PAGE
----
The Meaning of Brexit: What It Is and How To Use It

Brexit was a controversial move that affected Britain’s relationship with the rest of Europe. What is the meaning of Brexit for immigration and more?

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There is a lot of controversy surrounding the decision known as Brexit. This article will cover what the word Brexit means, what the Referendum and Article 50 Negotiations Period are, the arguments for and against Brexit, and Brexit’s impact on the United States

Keep reading to learn more about Brexit!

What Does the Word Brexit Mean?

According to Dictionary, the word Brexit is a portmanteau of the words “exit” and “British” that refers to the United Kingdom’s decision to withdraw from the European Union. It can also refer to the 2016 referendum in which this decision was made. A portmanteau is when two words are put together to make one.

The Brexit decision took place in 2016 but did not take effect until January 31, 2020. In late 2020, there was a provisional free-trade agreement enacted that still allowed trade between the UK and the EU. Some questions remained unanswered, such as what was happening with trade in services. This agreement prevented what is known as a “no-deal” Brexit.

In 2021, the UK parliament and European Parliament struck a deal called the Trade and Cooperation Agreement (TCA). This allowed the UK and EU to trade goods quota-free and tariff-free, but it still requires customs checks, which can slow down commerce. The Brexit vote was largely supported by the conservative party in England.

What Are the Referendum and Article 50 Negotiations Period?

Investopedia explains that the referendum was the decision for Britain to leave the EU and no longer be EU members. It was a close call, but they chose to leave the EU with just 51.9% of the ballot as the referendum result. However, this support came from predominantly English voters, and fewer UK citizens from Scotland and Northern Ireland were in favor of exiting the EU. 

After the referendum, the process of exiting the EU began in June and July 2017, when Article 50 of the Lisbon Treaty was triggered. This allowed England to have two years of Brexit negotiations to decide how they would proceed in trading with the EU. The initial withdrawal agreement was defeated in Parliament.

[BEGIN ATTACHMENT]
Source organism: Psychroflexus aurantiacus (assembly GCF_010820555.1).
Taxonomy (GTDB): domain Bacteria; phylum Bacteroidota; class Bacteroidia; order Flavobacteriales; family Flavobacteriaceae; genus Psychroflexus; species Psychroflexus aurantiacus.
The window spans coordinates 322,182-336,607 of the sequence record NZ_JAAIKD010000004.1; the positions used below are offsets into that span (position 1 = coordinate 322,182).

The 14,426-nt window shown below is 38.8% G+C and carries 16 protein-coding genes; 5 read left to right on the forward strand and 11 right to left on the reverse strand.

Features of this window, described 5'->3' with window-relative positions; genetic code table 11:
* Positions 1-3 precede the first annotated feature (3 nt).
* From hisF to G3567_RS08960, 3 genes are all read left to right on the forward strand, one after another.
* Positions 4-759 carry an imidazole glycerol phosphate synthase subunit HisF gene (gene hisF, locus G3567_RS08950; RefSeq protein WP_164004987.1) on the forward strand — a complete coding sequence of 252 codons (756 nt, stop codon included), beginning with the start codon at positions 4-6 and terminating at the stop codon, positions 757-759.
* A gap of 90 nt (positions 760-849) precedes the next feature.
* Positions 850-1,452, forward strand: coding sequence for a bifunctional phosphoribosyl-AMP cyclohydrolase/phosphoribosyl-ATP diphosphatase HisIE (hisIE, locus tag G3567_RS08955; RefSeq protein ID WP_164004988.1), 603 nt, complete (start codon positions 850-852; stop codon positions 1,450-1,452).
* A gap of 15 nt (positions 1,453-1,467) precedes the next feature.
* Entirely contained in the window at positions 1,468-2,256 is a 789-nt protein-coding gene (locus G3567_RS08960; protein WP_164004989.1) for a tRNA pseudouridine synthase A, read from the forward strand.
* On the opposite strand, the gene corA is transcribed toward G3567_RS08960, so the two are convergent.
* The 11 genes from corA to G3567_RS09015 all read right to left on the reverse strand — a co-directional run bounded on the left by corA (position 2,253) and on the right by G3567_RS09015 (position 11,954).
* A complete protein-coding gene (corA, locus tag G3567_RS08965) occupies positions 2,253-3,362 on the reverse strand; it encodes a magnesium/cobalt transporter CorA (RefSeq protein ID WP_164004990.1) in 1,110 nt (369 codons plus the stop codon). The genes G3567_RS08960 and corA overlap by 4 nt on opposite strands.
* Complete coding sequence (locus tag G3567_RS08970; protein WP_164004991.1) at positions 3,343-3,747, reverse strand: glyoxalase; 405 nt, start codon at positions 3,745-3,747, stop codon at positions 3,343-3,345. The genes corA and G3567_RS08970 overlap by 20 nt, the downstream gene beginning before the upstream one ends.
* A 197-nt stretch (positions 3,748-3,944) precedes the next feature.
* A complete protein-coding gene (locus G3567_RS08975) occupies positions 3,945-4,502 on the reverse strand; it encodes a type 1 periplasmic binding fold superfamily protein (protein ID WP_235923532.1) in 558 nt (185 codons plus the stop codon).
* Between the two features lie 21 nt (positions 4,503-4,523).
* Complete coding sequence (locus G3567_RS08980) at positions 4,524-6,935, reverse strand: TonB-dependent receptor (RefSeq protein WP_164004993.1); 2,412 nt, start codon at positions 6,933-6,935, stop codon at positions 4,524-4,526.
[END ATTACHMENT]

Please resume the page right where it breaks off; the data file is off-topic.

In August 2019, controversy surrounded Prime Minister Boris Johnson requesting the Queen to suspend Parliament, which she approved. People viewed this as a way to stop MPs, or Members of Parliament, from blocking the exit from the EU. In September of the same year, the Supreme Court reversed the suspension of Parliament, wanting to leave the EU by October.

What Are Arguments Supporting and Opposing Brexit?

There are many complex reasons why a person might support EU membership and many reasons why someone might not. This includes its impact on the Euro’s value, relationships with countries like France, Germany, Norway, Switzerland, the Republic of Ireland, and the Irish border.

People who support leaving the European Union fear the European debt crisis and are skeptical of EU projects that may threaten the (alleged) sovereignty of the United Kingdom. Others also fear terrorism and immigration. Additionally, since the UK still uses the pound and the EU uses the Euro, they believe a Brexit could positively affect the pound.

Often, people who support leaving the European Union also have a sense of national pride for the United Kingdom and its politics that many opponents view as an anti-immigration stance. Since leaving the European Union will close borders that were once open, this implies a lack of openness to other cultures and people from other countries.

People who oppose Brexit believe that it is economically risky because many countries in the EU are some of Britain’s biggest export recipients, which could weaken the exchange rate and make Britain lose money. They believe in the societal and environmental benefits of what is called the European Union’s Four Freedoms, which include the free movement of people, capital, services, and goods across the borders of the European nations. 

What Is Brexit’s Impact on the United States?

Brexit will have a large impact on the United States because the country holds an investment in sectors in the United Kingdom. Since the year 2000, over 9% of global foreign profit from American corporations has been from the United Kingdom, and many American companies hire employees from the United Kingdom.

For a long time, Britain was a gateway into other European countries that were members of the European Union. However, the decision for Britain to leave the European Union will affect stock prices of United States companies that are aligned with the United Kingdom and can also affect affiliate earnings.

Additionally, there may be a liquidity issue with the amount of debt from the United Kingdom that is now not included in the cash reserves of European banks. The decline of securities that are backed by European assets may be further intensified with Britain’s decision to leave the EU. 


The word Brexit combines the words British and exit, and it refers to Britain’s decision to leave the European Union. This is a controversial move for many reasons. While a large proportion of English and Welsh citizens voted to leave, a large proportion of Northern Irish and Scottish citizens did not.

People who support Brexit fear the European debt crisis and support national pride, while people who do not support Brexit believe that it will heavily affect trade in a negative way. 


  1. Brexit Definition & Meaning | 
  2. Brexit Definition (British Exit from the European Union) | Investopedia 
  3. What is Brexit? | The Government of the Netherlands